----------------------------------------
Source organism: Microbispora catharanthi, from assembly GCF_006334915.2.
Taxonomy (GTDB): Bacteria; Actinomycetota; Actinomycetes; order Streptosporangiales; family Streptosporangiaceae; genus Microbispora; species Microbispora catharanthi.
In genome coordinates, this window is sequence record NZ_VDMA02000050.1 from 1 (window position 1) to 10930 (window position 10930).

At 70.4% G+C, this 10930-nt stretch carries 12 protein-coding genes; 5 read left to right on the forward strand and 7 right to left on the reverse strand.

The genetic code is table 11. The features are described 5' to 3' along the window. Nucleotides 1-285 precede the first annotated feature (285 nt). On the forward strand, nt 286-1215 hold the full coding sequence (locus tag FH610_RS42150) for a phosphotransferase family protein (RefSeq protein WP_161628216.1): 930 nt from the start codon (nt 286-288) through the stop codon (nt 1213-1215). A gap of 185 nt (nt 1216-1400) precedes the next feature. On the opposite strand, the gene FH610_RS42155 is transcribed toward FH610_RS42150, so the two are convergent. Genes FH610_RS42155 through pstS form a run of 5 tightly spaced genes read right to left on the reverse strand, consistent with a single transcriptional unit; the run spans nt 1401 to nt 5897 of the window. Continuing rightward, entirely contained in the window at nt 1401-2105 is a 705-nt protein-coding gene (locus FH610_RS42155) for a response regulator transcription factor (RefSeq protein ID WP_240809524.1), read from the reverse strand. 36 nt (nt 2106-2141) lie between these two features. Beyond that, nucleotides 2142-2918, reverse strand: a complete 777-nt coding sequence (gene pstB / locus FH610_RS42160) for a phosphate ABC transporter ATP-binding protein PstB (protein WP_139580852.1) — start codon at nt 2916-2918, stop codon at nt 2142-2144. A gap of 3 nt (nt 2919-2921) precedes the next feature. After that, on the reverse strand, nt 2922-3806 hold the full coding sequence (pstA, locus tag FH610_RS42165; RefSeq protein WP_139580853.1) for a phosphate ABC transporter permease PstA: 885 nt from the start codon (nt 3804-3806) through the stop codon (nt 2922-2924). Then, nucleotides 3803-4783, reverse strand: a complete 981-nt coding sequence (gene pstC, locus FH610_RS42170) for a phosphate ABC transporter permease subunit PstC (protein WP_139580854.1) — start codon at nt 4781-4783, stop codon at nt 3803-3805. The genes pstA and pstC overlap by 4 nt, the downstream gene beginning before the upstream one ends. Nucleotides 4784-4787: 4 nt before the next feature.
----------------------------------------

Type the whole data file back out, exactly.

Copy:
Source organism: Microbispora catharanthi, from assembly GCF_006334915.2.
Taxonomy (GTDB): Bacteria; Actinomycetota; Actinomycetes; order Streptosporangiales; family Streptosporangiaceae; genus Microbispora; species Microbispora catharanthi.
In genome coordinates, this window is sequence record NZ_VDMA02000050.1 from 1 (window position 1) to 10930 (window position 10930).

At 70.4% G+C, this 10930-nt stretch carries 12 protein-coding genes; 5 read left to right on the forward strand and 7 right to left on the reverse strand.

The genetic code is table 11. The features are described 5' to 3' along the window. Nucleotides 1-285 precede the first annotated feature (285 nt). On the forward strand, nt 286-1215 hold the full coding sequence (locus tag FH610_RS42150) for a phosphotransferase family protein (RefSeq protein WP_161628216.1): 930 nt from the start codon (nt 286-288) through the stop codon (nt 1213-1215). A gap of 185 nt (nt 1216-1400) precedes the next feature. On the opposite strand, the gene FH610_RS42155 is transcribed toward FH610_RS42150, so the two are convergent. Genes FH610_RS42155 through pstS form a run of 5 tightly spaced genes read right to left on the reverse strand, consistent with a single transcriptional unit; the run spans nt 1401 to nt 5897 of the window. Continuing rightward, entirely contained in the window at nt 1401-2105 is a 705-nt protein-coding gene (locus FH610_RS42155) for a response regulator transcription factor (RefSeq protein ID WP_240809524.1), read from the reverse strand. 36 nt (nt 2106-2141) lie between these two features. Beyond that, nucleotides 2142-2918, reverse strand: a complete 777-nt coding sequence (gene pstB / locus FH610_RS42160) for a phosphate ABC transporter ATP-binding protein PstB (protein WP_139580852.1) — start codon at nt 2916-2918, stop codon at nt 2142-2144. A gap of 3 nt (nt 2919-2921) precedes the next feature. After that, on the reverse strand, nt 2922-3806 hold the full coding sequence (pstA, locus tag FH610_RS42165; RefSeq protein WP_139580853.1) for a phosphate ABC transporter permease PstA: 885 nt from the start codon (nt 3804-3806) through the stop codon (nt 2922-2924). Then, nucleotides 3803-4783, reverse strand: a complete 981-nt coding sequence (gene pstC, locus FH610_RS42170) for a phosphate ABC transporter permease subunit PstC (protein WP_139580854.1) — start codon at nt 4781-4783, stop codon at nt 3803-3805. The genes pstA and pstC overlap by 4 nt, the downstream gene beginning before the upstream one ends. Nucleotides 4784-4787: 4 nt before the next feature.